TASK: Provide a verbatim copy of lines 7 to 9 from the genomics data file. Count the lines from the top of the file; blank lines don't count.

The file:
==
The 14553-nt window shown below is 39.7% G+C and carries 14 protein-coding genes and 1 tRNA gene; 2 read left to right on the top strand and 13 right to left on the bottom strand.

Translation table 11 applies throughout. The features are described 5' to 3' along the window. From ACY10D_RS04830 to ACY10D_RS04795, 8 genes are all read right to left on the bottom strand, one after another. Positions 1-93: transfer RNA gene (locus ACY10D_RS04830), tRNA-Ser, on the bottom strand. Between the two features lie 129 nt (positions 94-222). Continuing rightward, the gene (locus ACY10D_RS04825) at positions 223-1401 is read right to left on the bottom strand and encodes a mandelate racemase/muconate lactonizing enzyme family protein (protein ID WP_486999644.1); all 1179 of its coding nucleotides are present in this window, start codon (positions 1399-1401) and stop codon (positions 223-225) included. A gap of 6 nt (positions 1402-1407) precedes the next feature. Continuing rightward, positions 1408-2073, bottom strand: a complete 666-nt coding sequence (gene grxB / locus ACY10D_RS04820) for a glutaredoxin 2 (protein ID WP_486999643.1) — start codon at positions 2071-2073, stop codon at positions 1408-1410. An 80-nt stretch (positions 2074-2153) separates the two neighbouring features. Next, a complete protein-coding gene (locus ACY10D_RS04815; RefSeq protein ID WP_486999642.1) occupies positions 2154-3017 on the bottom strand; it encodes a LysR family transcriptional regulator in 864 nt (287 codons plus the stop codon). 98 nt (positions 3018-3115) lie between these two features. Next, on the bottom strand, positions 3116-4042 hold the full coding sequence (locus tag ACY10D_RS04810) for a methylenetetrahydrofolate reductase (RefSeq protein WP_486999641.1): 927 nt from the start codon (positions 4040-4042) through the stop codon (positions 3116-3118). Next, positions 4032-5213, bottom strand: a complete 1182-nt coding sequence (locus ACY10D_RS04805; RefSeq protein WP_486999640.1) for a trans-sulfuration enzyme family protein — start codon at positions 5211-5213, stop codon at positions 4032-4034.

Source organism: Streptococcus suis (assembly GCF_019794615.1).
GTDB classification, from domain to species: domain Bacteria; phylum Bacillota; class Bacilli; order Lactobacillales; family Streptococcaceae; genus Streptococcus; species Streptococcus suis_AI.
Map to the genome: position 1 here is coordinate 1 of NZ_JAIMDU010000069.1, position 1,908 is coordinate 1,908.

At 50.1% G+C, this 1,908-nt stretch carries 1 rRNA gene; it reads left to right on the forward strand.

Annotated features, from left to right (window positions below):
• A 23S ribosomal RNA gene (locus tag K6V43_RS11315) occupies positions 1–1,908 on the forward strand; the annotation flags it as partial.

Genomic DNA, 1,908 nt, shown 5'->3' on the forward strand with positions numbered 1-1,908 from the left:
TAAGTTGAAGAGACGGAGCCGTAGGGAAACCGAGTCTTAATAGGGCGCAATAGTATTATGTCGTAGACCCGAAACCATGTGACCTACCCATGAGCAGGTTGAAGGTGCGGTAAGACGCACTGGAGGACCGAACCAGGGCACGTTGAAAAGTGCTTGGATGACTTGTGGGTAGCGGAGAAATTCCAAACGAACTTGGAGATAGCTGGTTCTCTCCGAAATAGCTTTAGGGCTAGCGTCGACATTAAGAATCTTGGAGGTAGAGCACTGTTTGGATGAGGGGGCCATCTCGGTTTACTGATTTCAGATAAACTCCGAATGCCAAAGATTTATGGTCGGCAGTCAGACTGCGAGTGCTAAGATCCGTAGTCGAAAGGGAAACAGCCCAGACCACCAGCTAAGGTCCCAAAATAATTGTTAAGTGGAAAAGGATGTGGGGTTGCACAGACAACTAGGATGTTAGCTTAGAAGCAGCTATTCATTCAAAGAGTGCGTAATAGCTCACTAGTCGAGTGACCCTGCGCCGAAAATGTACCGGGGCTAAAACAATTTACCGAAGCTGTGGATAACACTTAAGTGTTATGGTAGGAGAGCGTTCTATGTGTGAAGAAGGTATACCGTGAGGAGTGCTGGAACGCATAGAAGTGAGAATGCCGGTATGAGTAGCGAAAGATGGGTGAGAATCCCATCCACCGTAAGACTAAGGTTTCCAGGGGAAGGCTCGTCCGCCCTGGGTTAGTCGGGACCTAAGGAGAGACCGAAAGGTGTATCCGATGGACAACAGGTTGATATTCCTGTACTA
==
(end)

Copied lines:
Annotated features, from left to right (window positions below):
• A 23S ribosomal RNA gene (locus tag K6V43_RS11315) occupies positions 1–1,908 on the forward strand; the annotation flags it as partial.

Genomic DNA, 1,908 nt, shown 5'->3' on the forward strand with positions numbered 1-1,908 from the left: